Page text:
Using Sibling Data to Estimate the Impact of Neighborhoods on Children's Educational Outcomes
AbstractStudies that attempt to measure the impact of neighborhoods on children's outcomes are susceptible to bias because families choose where to live. As a result, the effect of family unobservables, such as the importance parents place on their children's welfare, and other unobservables that are common to geographically clustered households, may be mistakenly attributed to neighborhood influences. Previous studies that attempt to correct for this selection bias have used questionable instrument variables. Furthermore, results presented in this paper suggest that IV neighborhood effect parameters are sensitive to reasonable alterations in the instrument lists proposed in the literature. This paper introduces an approach based on the observation that the latent factors associated with neighborhood choice do not vary across siblings. Therefore, family residential changes provide a source of neighborhoodbackground variation that is free of the family-specific heterogeneity biases associated with neighborhood selection. Using a sample of multiple-child families whose children are separated in age by at least three years, I estimate family fixed effect equations of children's educational outcomes. The fixed effect results suggest that the impact of neighborhoods exists even when family-specific unobservables are controlled. This finding is robust to changes in estimation techniques, outcome measures, neighborhood measures, variable definitions, and samples.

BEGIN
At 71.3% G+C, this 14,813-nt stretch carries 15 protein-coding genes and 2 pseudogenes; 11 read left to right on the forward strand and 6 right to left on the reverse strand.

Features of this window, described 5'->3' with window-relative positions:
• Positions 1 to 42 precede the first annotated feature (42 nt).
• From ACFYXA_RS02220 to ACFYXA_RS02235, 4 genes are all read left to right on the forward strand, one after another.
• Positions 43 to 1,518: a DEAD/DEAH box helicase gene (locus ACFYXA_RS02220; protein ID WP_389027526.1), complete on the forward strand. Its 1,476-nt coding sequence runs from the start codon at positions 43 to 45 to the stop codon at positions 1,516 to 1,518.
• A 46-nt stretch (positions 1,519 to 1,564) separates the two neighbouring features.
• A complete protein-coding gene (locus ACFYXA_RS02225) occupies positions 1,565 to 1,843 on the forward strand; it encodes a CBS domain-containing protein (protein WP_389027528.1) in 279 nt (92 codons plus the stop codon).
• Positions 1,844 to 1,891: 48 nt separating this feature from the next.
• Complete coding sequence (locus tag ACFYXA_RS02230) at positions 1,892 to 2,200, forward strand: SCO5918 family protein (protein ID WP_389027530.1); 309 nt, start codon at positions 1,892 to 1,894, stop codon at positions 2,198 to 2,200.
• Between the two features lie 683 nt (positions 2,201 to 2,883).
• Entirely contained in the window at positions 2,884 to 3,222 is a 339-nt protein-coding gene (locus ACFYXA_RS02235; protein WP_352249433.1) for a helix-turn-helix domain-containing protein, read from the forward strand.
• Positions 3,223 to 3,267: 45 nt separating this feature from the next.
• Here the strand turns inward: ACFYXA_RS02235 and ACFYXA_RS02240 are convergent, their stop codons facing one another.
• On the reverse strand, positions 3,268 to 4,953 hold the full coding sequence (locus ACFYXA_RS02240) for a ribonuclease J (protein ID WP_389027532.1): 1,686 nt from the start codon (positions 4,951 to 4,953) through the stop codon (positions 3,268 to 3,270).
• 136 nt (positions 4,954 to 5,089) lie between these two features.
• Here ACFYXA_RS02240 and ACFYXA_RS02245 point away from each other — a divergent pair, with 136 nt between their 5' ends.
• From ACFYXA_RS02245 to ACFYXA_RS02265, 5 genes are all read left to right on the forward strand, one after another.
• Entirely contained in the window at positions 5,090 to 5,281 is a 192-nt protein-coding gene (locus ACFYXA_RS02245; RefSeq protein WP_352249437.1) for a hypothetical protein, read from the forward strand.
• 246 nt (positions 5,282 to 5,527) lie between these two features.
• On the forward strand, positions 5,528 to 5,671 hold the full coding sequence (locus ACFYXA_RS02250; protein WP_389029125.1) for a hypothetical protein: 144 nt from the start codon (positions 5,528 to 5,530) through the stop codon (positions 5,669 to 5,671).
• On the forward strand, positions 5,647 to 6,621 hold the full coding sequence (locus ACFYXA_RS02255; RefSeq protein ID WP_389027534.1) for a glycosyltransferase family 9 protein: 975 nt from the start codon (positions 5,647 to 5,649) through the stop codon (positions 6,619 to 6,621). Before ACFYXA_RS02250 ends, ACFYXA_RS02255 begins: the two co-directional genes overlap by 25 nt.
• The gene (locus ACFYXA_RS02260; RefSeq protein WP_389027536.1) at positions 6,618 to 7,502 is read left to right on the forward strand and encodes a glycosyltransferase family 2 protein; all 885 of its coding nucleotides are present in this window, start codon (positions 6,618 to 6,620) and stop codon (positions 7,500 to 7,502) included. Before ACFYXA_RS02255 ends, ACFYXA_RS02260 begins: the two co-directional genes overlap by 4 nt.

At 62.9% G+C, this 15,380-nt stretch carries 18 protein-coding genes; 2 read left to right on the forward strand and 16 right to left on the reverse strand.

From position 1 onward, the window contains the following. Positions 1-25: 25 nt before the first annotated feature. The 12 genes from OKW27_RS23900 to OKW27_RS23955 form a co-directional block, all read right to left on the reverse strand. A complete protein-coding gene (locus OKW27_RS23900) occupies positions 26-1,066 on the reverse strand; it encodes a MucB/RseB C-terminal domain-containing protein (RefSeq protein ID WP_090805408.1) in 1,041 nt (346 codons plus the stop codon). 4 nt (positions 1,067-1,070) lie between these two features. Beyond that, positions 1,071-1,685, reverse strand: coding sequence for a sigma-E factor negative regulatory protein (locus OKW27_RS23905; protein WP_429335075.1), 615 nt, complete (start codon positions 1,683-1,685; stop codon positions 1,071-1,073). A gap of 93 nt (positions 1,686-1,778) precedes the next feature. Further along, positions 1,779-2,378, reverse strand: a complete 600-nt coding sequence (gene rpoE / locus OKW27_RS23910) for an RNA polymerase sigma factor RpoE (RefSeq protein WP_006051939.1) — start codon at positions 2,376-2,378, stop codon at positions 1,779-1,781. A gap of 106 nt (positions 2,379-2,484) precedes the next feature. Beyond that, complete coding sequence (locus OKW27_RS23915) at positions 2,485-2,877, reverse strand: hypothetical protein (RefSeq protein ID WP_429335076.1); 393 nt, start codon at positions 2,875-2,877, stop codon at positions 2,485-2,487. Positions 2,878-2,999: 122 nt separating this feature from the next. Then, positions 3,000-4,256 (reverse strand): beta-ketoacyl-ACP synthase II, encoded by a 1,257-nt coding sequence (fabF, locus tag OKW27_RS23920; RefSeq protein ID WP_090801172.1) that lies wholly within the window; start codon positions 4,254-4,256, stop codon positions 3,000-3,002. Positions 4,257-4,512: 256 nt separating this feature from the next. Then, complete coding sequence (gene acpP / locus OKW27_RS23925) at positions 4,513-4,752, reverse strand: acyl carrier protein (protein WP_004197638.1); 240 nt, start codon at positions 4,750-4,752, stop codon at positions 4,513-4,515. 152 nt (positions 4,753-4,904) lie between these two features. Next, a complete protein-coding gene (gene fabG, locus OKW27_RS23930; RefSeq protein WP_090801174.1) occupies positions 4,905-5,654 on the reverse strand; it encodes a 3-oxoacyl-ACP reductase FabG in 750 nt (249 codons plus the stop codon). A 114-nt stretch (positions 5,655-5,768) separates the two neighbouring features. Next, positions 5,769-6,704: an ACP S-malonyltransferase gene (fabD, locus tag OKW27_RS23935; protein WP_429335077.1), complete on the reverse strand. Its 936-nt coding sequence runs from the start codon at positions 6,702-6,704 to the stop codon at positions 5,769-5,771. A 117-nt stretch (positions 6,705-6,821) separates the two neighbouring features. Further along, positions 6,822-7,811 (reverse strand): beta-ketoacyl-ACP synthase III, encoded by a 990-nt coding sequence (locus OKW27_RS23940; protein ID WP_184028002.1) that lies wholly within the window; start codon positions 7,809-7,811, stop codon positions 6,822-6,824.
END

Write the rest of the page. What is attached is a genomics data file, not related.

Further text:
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Bibliographic InfoPaper provided by Institute for Policy Resarch at Northwestern University in its series IPR working papers with number 95-20.
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- Daniel Aaronson, 1998. "Using Sibling Data to Estimate the Impact of Neighborhoods on Children's Educational Outcomes," Journal of Human Resources, University of Wisconsin Press, vol. 33(4), pages 915-946.
- Daniel Aaronson, 1996. "Using sibling data to estimate the impact of neighborhoods on children' s educational outcomes," Working Paper Series, Macroeconomic Issues WP-96-19, Federal Reserve Bank of Chicago.
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